What are the main themes of the project?
I’m not sure there’s one main theme. It’s whatever it needs to be. Usually, when I do albums, there is a main theme. With [my last album] Book of Ryan, there was a main theme. That was my focus when I was making the individual songs. But this album, I didn’t want any song to be a focus of a theme. I wanted it to be: you’re enjoying the grassroots elements of hip-hop, then out of nowhere there’s a line or two that I could’ve said on a song three songs back.
I wanted everything to be very splashes of paint all over the canvas. I wanted it to sound like Quentin Tarantino directed it. I didn’t want it to be anything traditional. There’s no one conceptual song. There’s no one song that sums up anything, but everything together creates the complete concept of the Allegory.
Did anyone oversee the sequencing before it came out? Did you have to play it for anybody?
No, that’s a process that I normally do myself. Especially since I produced the album, I made sure I did it myself this time. Sometimes, I’ll have Mr. Porter help me with sequencing. He’s just a great guy to have in a room. Obviously, I didn’t really do that with this album. I tried not to do it so much. I tried not to invite a lot of my masterful producer friends to the studio too much because I didn’t want people to get the wrong idea.
My integrity means everything to me. If I say I’m producing it, I want people to feel “OK, Royce said he produced it, he produced it.” I don’t want to be one of these guys, you hear about ‘em later like “oh, he didn’t really do that beat. I heard such and such did that beat.” You run the risk of that happening when you have people in the room.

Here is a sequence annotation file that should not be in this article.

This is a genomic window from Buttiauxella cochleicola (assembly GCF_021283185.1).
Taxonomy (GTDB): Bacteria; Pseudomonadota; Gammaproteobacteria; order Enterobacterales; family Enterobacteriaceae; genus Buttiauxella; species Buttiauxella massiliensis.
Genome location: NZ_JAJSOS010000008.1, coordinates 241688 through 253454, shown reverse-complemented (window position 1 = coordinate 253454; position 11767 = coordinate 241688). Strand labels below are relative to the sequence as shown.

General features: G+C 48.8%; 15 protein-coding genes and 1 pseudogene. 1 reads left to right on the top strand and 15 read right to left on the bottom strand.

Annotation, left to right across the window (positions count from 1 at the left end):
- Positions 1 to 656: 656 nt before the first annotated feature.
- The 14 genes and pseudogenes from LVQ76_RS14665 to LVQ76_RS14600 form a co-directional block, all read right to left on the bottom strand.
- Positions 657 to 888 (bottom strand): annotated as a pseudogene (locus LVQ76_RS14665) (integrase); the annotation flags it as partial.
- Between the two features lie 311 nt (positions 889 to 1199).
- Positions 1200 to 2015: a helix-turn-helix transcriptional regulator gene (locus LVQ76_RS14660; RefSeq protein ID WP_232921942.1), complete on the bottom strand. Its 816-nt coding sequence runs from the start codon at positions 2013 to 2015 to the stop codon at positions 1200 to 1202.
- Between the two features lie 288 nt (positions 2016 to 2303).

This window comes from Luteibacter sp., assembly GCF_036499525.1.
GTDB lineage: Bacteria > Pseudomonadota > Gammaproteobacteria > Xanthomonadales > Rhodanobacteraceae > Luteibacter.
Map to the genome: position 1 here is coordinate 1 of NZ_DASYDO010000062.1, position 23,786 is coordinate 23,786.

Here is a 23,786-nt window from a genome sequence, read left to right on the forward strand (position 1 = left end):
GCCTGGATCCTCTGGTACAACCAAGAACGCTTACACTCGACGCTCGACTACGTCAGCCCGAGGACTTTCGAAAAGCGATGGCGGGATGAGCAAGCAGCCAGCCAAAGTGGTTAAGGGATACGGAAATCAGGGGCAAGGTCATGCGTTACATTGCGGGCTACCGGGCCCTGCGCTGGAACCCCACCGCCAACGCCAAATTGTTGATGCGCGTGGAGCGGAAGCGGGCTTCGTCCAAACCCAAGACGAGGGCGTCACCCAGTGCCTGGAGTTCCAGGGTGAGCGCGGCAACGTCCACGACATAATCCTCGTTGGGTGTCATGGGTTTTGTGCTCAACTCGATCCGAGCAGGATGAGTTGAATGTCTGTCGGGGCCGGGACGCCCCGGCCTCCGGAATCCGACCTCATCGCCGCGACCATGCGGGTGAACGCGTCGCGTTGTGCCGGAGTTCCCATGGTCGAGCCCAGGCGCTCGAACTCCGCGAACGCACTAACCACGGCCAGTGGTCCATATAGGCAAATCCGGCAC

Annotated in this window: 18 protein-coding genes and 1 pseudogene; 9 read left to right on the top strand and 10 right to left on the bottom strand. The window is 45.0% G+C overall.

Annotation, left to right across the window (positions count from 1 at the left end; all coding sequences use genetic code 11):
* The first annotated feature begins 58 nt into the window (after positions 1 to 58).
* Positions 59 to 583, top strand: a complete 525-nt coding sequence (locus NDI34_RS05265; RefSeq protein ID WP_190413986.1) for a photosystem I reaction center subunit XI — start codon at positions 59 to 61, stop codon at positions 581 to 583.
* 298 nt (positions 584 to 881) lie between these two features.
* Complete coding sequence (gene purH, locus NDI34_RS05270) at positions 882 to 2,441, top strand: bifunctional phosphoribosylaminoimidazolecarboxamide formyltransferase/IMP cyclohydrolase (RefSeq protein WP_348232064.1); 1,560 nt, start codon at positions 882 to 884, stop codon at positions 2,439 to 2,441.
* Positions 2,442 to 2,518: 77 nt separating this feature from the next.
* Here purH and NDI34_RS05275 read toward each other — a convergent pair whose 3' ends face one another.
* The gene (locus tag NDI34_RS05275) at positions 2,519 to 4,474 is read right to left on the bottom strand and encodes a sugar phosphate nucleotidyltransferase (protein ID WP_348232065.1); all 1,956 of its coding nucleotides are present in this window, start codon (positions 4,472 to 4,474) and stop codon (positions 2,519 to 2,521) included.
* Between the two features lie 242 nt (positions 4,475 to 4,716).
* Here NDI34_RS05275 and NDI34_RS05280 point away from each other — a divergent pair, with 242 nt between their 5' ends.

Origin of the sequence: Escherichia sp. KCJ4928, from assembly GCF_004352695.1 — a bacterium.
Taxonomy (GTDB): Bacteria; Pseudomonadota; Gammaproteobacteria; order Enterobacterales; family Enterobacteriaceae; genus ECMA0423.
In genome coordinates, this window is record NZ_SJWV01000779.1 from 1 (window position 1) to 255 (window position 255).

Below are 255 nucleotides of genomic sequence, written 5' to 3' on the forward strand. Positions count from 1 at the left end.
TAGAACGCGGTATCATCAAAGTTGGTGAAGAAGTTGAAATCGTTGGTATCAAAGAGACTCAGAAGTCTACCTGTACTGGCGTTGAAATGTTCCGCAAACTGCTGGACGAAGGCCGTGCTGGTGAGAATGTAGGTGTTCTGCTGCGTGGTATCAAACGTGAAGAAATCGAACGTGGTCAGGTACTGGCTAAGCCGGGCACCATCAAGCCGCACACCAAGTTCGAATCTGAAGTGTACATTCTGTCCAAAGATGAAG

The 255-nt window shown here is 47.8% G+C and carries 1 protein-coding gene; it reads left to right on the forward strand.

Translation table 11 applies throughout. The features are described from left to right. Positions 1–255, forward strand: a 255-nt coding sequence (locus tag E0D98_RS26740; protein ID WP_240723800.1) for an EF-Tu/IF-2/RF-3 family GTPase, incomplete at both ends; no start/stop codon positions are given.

Because I realized how much of a luxury it is to have DJ Premier sitting in a room or Mr. Porter sitting in a room. To the naked eye, why would he be there? Unless he’s doing something. If he wasn’t doing anything, I didn’t have him around this time. Like, for Book of Ryan, I’d have [Mr. Porter] around because I love his creative input. But with this album, I shied away from even having any of those guys around. Because I don’t want them to hold my hand.
How did you learn how to produce?
Years of being in the element. Working on various types of projects. I always produced, but this is different because I’m actually making beats with this album. But I always arranged. Working with Slaughterhouse, that was my role in the group to bring everything together. Bring everything together sonically. I was usually the first person to the studio, the last person to leave. Pretty much got to see everything through. I enjoyed it. I didn’t mind playing that role, it’s how I like to create. With this album, it was a natural progression.
What is your favorite types of songs to sample?
Right now, I’m down a 1970’s soul sample rabbit hole.
Thank God for YouTube. I’ve never been record shopping. Never sampled anything from off of vinyl. Everything that I’ve ever sampled or chopped I’ve gotten off of YouTube. Right now I’ve been going to YouTube and subscribing to a whole bunch of different [pages.] I found out they got these pages where people actually upload these samples. Even old record labels like Westbound [Records] have a site on YouTube. You can subscribe to it and shit pops up all day. All those old songs. I love the songs. I love just listening to the songs so I’m down a rabbit hole where I’m listening to a lot of those old songs
You know the song where Swizz [Beatz] sampled the “I Get High” sample for the Styles [P] record? That song is fire, I listen to it all the time. I can’t think of her name right now. [Edit note: the song is Freda Payne’s “I Get High (On Your Memory).”] I didn’t bother to sample it either because that shit is classic. Might as well just stay away from it.
How does music today compare to when you were coming up?
Music today? I’m not that familiar with a whole lot of things that’s happening. I’m aware of what they’re doing. I can’t say that I’m into a lot of it. Some of it is good, a lot of it is not. I don’t necessarily get inspired sonically by anything that’s happening. Lyrically, there are moments that are inspiring. Anytime Kendrick [Lamar], J. Cole, do anything they shine. The guys who rap really well. YBN Cordae, all these guys. Whenever they’re doing anything, it’s inspiring to hear.
What do you like about Cordae?